The Bara Taxi Rank on Friday morning was almost unrecognisable with only a limited number of taxis available.
Queue marshals were seen summoning commuters, but instead of multiple shouts at the same time, only a few voices could be heard.
The only queue that could be considered lengthy at the taxi rank was the one with commuters traveling to the Joburg CBD who were likely to catch further transportation to reach their final destination.
One driver said government instructed them to start at 5 am, meaning they had a shorter shift.
The drivers said they were told that each vehicle should not be ferrying more seven people at a time, but they were continuing as normal.
A Joburg metro police officer has arrived at the Baragwanath taxi rank to monitor the loading of taxi’s there.
The taxis there have been filled to capacity since 5 am but a short while ago, one metro police vehicle with a single officer arrived at this rank.
According to the queue marshals, the officer only spoke to some of them.
The marshal for Joburg CBD taxis has told EWN that they would continue as usual until their associations give them different instruction.
At the same time, the Cape Town station deck is far quieter on the first day of the nationwide lockdown with only a handful of people who could be seen catching taxis.
On any other day, the area is packed with commuters. A few taxis were parked at the station deck, but the majority were not in operation.
People could be seen getting into a taxi to leave the CBD, many had finished working nightshifts.
The Golden Arrow Bus terminus was usually also bustling, but only three buses were spotted there.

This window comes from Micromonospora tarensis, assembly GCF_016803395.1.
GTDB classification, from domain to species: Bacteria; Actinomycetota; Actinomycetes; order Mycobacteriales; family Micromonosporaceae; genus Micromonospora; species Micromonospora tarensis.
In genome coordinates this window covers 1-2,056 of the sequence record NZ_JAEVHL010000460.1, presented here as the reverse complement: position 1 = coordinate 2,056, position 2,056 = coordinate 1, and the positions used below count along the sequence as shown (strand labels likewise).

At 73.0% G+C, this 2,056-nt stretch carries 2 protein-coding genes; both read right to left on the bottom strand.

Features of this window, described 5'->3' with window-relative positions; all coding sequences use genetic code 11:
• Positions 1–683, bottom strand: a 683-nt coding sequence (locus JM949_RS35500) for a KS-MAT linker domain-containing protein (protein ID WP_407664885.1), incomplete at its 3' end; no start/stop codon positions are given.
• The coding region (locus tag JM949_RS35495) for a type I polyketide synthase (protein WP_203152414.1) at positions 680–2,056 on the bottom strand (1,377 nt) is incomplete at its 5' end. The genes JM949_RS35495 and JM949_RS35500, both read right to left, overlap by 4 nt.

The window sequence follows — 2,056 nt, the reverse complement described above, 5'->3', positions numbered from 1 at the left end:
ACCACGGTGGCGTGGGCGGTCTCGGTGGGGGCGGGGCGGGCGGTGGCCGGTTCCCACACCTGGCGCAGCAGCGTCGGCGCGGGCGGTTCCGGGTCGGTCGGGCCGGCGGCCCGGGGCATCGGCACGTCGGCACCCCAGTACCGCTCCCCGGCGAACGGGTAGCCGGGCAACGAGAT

Few people could be seen in the streets, the majority of them were wearing gloves and face masks.
Three police vehicles stood parked along Strand Street with traffic services vehicles spotted patrolling main roads leading into the city centre.
In KwaZulu-Natal, it appeared several businesses and residents in Durban had adhered to the lockdown.
In the industrial town of Isipingo, south of Durban, law enforcement officers told EWN that since they began their operations on Friday morning, they were not forced to turn away commuters as they had all complied with the conditions of the national lockdown.
But essential services said more police officers needed to be deployed in residential areas.
Fewer commuters were seen on the roads and officers manning the roadblocks said taxi drivers had ensured that commuters were seated in line with the regulations of the lockdown.
Drivers of private vehicles had ensured that they had all the necessary documentation to prove that they provided essential services.
But Simakakuhle Sithunzi, a private security officer, said while the order was being maintained in the city centre, it needed to be also enforced in residential areas.
“Some people who are at home now are not taking the national lockdown seriously. Some of them were busy drinking in groups, which could jeopardise the intention of this lockdown,” he said.
KZN Premier Sihle Zikalala was expected to deliver an update on the first day of the lockdown later on Friday.
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